Inside No. 9 Review: Wise Owl

The public service information films of the seventies and eighties are infamous to an entire generation of Brits; a series of macabre, unusually disturbing and po-faced warnings about the everyday dangers all around us from electricity pylons to shallow pools of water. Indeed, it seemed as a school kid growing up in the UK, the grim spectre of death was just around every corner waiting to lure us onto a train-track or encourage us to climb an electricity pylon. Tapping into the lingering fear that these films left seared into the minds of a generation, Inside No.9 this week crafts a dark and sinister tale where the supernatural is merely an afterthought as the horrors of reality prove to be far more damaging.

Episode poster for Wise Owl, from Inside No. 9

Wise Owl is presented to the audience as a series of the above films designed to keep children safe from the various dangers of the world around them. While we follow Ronnie (Shearsmith in a remarkable wig this week) pottering around his family home with dark intentions, his vignettes are interspersed with the animated films of Wise Owl. Each of these films offer advice to an animated version of Ronnie and his sister as children, the weird and shaky animation style of the films adding to the unease of the piece.

“Don’t be a Twit-You”, the Wise Owl warns the children as they almost succumb to stranger-danger or electrical mishaps; however, the animations blacken with each return, hinting at a dark tragedy that haunts adult Ronnie to this day.

Still of Steve Pemberton and Reece Shearsmith from Wise Owl

‘Wise Owl’ is peppered with knowing nods to the children’s television that I (and many viewers of the show) had grown up with. And it is in rooting the story with that kind of familiarity that really accentuates the gnawing sense of fear that seems to be lurking just below the artifice of normality. Director Louise Hooper paints a desperately sad tableau, where the ache of nostalgia that infects the tone of the tale feels like a palpable presence. Coupled with the astounding ‘Mr King‘, Hooper is responsible for directing season seven’s two most impressive episodes. I hope she is a fixture for the recently announced series eight and nine given the quality of the work on show here.

Shearsmith is front and centre on ‘Wise Owl’ and his particular brand of repressed sadness is a perfect fit for the haunted and tortured Ronnie. Similar to the restrained grief on display in ‘Diddle Diddle Dumpling’ (still my favourite Inside No.9), Shearsmith gives a wonderful portrayal of a broken man struggling to come to terms with the atrocities that have scarred the landscape of his past.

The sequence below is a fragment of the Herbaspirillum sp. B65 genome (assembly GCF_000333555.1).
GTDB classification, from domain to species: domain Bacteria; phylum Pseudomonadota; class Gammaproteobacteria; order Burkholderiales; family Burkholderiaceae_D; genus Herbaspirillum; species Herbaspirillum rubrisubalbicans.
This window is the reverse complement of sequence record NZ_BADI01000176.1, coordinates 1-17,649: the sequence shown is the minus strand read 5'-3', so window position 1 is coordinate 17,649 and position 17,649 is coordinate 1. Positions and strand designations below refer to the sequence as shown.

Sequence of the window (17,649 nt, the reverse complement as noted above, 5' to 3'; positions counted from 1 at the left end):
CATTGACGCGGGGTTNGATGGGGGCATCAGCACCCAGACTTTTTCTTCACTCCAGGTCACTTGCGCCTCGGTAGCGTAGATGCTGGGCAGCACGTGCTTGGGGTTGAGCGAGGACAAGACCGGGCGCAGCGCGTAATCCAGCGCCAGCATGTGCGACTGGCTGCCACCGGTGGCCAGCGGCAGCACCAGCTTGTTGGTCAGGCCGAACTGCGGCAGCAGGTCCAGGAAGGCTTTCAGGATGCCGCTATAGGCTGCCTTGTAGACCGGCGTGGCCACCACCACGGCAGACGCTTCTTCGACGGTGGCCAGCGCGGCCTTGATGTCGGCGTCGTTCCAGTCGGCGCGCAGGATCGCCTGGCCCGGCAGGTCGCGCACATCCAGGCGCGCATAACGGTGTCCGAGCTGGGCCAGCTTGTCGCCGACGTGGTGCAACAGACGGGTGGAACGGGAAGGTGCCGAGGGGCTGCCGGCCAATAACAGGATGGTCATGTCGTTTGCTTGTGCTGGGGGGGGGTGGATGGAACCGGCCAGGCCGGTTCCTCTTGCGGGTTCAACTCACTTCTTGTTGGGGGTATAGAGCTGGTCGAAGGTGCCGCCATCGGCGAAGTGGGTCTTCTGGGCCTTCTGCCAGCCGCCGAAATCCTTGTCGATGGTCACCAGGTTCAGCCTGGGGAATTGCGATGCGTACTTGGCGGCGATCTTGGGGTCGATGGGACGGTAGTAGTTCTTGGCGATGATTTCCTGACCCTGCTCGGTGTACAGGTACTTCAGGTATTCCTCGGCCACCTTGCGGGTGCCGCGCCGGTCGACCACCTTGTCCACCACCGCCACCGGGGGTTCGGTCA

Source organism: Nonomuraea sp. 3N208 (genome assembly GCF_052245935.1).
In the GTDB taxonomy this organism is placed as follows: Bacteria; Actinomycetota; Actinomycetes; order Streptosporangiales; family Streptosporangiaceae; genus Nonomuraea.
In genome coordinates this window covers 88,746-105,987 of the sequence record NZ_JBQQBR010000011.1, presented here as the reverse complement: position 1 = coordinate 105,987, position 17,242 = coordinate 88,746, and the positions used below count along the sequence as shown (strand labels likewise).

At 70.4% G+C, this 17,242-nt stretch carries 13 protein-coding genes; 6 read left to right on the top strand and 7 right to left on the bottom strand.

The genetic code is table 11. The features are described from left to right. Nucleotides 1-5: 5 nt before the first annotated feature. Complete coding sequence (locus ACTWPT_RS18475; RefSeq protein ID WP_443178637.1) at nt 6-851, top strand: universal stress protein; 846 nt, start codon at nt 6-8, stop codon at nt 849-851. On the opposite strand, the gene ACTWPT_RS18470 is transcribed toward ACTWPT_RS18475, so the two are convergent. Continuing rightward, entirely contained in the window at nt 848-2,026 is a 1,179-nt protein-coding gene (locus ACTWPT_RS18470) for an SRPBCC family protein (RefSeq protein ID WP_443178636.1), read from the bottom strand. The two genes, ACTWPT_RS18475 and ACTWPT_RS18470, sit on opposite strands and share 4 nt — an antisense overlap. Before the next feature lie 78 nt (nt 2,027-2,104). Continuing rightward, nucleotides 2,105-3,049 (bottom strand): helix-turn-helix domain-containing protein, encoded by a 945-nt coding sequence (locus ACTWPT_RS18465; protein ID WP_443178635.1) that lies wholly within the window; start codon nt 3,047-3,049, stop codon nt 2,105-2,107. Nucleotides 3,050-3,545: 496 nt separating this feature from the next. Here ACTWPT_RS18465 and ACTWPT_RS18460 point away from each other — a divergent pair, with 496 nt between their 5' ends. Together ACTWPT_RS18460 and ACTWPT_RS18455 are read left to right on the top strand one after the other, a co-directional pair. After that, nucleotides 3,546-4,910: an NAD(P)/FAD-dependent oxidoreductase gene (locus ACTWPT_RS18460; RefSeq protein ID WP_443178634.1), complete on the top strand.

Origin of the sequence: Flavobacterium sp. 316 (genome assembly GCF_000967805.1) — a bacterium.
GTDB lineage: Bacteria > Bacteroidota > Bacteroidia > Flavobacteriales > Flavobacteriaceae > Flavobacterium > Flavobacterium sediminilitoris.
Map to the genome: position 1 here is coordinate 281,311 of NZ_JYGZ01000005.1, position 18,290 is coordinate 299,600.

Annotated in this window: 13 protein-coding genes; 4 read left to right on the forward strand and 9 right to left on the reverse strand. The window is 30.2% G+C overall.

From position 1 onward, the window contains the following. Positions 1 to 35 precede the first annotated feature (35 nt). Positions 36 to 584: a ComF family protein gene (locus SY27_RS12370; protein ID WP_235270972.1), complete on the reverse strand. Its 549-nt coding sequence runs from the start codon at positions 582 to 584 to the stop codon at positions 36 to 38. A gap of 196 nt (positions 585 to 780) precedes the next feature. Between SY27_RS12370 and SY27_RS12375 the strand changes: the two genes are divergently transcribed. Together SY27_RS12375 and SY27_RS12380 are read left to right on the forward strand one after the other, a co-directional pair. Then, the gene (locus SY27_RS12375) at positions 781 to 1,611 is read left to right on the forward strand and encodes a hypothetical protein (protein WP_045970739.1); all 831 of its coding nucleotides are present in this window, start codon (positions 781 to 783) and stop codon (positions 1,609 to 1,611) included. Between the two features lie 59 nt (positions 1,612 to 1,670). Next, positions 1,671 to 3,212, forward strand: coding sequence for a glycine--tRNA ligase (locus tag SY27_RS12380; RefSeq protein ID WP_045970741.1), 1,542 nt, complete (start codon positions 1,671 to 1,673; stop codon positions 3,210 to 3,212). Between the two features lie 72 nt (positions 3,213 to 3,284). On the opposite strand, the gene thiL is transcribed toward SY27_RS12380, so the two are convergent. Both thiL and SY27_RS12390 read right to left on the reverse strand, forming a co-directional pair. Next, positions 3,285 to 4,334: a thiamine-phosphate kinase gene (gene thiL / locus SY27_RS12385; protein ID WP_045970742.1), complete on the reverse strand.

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In the episode’s final act, Ron Cook arrives as Ronnie’s father Wilf who, as it transpires, is the voice and creator of the Wise Owl videos. A self-pitying, gaslighting abuser, Wilf is an all too human monster who looms large over the episode before his arrival. Ron Cook is admirably horrible in the role and creates a detestable human being whose downfall is easy to root for.

But the other star of the episode is the animation itself, created specifically for the episode by the very talented Sam O’Leary. Aping the animation style of the Charlie Says films, the shorts look as though they could really have come from the period that they are aping, with everything about the images just slightly off (why does wise owl have a full mouth of teeth below his beak??).

Animation of a boy and girl with a birthday cake. Still from Wise Owl

Speaking on the Inside Inside No.9 podcast, O’Leary talks about the great lengths he went to in order to make sure that they captured the feel and tone of those original messages. And capture them he has; as the shorts gradually darken to reveal the grim and unsettling history of Ronnie and his family, the seamless move from sensible advice to terrifying demands is horribly sad.

Dealing with issues of child abuse and horrific betrayal, ‘Wise Owl’ is an episode that many may find desperately sad and triggering. A mid-episode nightmare scene delivers one of Inside No.9’s scariest moments in the midst of a tale that is understated in its use of very real horrors. When Ronnie is confronted by an enormous, terrifying figure in the dark of night, you can almost feel a collective gasp from the audience across the nation.

An older man with a beard stands looking almost emotionless. Still from Wise Owl

And yet in the midst of all the blackness, ‘Wise Owl’ still finds the time to raise a chuckle when Steve Pemberton’s neighbour shows up to request some taxidermy for his daughter’s poor bunny-rabbit, Ferarri. The reveal of Ronnie’s ‘expert’ work on the rabbit was a wonderfully funny moment, almost as much as Pemberton’s enraged response. It never fails to amaze me that the boys are able to insert these little moments of levity regardless of how dark the tale, and it never seems to break the tone of the piece.

And so, as season seven of Inside No.9 comes to a close, ‘Wise Owl’ decides to subvert all expectations and deliver an ending that is hopeful and, dare I whisper it, on the verge of being happy? The twist here is that the story does not dive into the well of darkness that seems inevitable from all that has gone before, but rather that it ends with a spark of hope and a desire for justice above revenge.

By: Hugh McStay

Catch up with all Inside No. 9 episodes on BBC iPlayer